As part of Road Trip 2015, CNET looks at how new skyscrapers are defining a new era in the City by the Bay. The winners: tech. The losers: pretty much everyone else.
It's been well established that the Internet has an overactive imagination, but the latest "sighting" in images from the Curiosity rover is a little much for CNET's Eric Mack.
The mobile-app-supported Hum allows people to monitor a vehicle's health and to contact nearby roadside assistance. Out of the box, Hum works with over 150 million vehicles.
CNET's Marguerite Reardon says the wireless industry is offering more choices for how you buy devices and gives her advice on figuring out what works best for you.
Technically Incorrect: At least 20 percent of drivers say they've never used more than half the tech features in their cars, according to new market research.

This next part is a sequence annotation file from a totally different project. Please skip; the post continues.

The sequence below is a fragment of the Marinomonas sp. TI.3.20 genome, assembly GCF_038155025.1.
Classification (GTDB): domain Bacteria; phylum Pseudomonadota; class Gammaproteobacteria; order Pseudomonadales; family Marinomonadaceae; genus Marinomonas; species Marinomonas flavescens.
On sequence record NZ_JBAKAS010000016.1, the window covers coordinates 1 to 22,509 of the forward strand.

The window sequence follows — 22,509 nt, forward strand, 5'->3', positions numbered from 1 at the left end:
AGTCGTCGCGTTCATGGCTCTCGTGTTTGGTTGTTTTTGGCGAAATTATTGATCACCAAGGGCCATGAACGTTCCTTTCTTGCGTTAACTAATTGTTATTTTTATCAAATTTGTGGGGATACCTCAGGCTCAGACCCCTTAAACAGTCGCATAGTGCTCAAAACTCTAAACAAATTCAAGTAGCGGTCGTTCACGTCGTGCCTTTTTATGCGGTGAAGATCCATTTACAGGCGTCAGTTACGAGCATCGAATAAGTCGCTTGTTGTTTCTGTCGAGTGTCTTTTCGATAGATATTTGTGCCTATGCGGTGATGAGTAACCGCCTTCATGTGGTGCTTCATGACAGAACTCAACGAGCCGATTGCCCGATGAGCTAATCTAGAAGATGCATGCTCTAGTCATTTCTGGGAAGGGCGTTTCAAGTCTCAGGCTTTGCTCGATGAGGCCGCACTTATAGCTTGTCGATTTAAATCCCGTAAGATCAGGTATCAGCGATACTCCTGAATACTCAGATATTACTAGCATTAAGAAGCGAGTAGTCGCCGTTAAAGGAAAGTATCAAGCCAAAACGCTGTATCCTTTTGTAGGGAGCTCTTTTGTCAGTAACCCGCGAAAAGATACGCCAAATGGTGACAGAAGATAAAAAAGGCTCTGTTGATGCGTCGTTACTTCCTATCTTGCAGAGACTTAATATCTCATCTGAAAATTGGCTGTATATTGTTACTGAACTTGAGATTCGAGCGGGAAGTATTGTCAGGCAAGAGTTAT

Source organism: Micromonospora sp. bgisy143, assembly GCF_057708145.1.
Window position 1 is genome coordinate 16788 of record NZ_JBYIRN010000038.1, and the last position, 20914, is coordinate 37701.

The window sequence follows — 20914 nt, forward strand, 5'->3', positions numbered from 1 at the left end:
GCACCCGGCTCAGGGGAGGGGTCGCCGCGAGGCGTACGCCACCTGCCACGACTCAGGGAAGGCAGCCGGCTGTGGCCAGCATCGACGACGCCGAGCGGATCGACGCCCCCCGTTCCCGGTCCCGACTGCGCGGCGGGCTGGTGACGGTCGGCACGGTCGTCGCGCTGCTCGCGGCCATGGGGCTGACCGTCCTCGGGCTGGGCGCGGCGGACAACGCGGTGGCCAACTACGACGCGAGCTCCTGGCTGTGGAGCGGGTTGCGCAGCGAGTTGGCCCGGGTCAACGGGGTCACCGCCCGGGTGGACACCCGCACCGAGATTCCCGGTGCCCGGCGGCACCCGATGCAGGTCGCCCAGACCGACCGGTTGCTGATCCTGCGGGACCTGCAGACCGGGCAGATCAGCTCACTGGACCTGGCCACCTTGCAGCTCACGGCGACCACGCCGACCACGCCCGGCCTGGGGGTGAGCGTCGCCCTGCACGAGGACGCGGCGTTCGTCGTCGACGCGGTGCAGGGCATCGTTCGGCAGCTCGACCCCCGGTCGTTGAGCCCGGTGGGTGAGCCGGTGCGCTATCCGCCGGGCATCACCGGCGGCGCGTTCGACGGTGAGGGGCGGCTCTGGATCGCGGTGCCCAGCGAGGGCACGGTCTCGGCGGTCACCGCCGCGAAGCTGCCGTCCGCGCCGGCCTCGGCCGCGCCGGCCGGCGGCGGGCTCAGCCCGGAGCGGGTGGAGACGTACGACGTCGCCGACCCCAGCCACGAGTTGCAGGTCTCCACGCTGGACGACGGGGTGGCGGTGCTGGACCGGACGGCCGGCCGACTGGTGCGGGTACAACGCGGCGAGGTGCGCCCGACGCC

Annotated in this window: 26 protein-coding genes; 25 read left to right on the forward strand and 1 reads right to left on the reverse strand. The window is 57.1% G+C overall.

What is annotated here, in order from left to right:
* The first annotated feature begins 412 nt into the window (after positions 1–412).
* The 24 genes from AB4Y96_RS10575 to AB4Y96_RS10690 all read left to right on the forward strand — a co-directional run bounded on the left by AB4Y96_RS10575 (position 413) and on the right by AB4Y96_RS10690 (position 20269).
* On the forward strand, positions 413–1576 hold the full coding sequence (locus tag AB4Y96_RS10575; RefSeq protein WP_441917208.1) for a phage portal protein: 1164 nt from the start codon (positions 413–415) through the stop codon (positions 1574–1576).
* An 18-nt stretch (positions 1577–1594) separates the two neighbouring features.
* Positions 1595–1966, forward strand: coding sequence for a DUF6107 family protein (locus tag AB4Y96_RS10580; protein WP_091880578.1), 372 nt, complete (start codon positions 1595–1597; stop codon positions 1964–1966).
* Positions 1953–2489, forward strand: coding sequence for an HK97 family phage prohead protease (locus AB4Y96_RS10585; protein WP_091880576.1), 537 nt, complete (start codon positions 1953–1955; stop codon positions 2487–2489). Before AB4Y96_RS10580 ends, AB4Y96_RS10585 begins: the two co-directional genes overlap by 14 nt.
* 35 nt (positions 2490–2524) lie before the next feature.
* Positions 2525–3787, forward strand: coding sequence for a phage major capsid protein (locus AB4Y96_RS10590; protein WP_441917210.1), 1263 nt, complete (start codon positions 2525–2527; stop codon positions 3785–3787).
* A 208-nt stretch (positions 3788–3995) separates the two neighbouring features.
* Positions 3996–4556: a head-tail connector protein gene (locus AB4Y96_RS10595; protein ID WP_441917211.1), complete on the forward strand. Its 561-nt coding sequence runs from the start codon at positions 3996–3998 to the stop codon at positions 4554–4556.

A newly published patent application details a TV remote that could respond differently to separate people based on a scan of their fingerprint or eye.
CNET editor Dong Ngo shows you a quick way to roll back to your previous version of Windows if you just completed an in-place upgrade to Windows 10. Or, if you're completely happy with Windows 10, how to regain the storage space occupied by the previous Windows' files.
An original '60s Spock costume goes up for bid alongside a treasure trove of sci-fi and fantasy movie and television artifacts.
Want to shoot photos and video from the sky, but don't want to worry about controllers, apps and regulations? This tethered quadcopter looks like the answer.
The low-cost prosthetic hand has been awarded top prize in the annual design competition for students.